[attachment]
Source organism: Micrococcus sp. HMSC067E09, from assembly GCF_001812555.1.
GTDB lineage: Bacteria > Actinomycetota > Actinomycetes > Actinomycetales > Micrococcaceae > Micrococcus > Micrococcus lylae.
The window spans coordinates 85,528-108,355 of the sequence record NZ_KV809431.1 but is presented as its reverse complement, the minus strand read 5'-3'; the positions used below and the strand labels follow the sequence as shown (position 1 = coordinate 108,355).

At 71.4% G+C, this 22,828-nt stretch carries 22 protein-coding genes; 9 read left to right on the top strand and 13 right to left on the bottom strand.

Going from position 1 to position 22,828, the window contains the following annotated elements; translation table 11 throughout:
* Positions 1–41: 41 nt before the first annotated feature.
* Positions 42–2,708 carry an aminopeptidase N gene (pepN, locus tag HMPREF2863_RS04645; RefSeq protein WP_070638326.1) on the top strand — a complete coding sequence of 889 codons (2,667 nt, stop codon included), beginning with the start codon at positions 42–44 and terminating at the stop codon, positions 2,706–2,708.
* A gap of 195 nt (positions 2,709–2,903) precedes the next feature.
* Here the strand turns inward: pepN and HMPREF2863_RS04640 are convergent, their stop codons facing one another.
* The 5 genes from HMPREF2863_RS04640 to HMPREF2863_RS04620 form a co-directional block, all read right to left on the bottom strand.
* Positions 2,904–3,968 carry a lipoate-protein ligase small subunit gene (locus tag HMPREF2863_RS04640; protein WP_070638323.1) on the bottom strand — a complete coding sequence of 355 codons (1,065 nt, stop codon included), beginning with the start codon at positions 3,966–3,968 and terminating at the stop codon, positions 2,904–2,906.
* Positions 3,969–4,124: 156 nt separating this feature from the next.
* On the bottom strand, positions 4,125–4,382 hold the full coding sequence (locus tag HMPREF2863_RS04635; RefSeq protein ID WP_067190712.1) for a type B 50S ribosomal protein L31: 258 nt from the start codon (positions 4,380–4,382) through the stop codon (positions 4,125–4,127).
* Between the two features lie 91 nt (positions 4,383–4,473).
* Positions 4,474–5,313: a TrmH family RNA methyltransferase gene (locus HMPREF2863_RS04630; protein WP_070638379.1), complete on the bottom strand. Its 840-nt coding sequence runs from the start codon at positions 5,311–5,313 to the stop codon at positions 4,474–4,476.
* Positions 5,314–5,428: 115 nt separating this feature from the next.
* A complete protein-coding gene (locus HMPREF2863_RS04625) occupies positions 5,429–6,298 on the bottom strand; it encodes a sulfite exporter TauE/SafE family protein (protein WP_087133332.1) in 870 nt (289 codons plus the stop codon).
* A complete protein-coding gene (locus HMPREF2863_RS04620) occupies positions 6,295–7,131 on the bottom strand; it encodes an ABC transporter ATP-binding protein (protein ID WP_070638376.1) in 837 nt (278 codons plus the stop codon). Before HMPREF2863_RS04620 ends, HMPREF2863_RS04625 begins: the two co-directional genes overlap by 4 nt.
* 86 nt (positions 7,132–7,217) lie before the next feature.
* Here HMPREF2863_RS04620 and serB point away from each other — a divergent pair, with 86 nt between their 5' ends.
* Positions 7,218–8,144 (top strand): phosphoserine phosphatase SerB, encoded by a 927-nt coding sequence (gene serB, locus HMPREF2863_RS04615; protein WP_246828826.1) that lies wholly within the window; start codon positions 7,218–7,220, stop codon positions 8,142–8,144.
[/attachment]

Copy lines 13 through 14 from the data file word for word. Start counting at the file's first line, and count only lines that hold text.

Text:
* On the bottom strand, positions 4,125–4,382 hold the full coding sequence (locus tag HMPREF2863_RS04635; RefSeq protein ID WP_067190712.1) for a type B 50S ribosomal protein L31: 258 nt from the start codon (positions 4,380–4,382) through the stop codon (positions 4,125–4,127).
* Between the two features lie 91 nt (positions 4,383–4,473).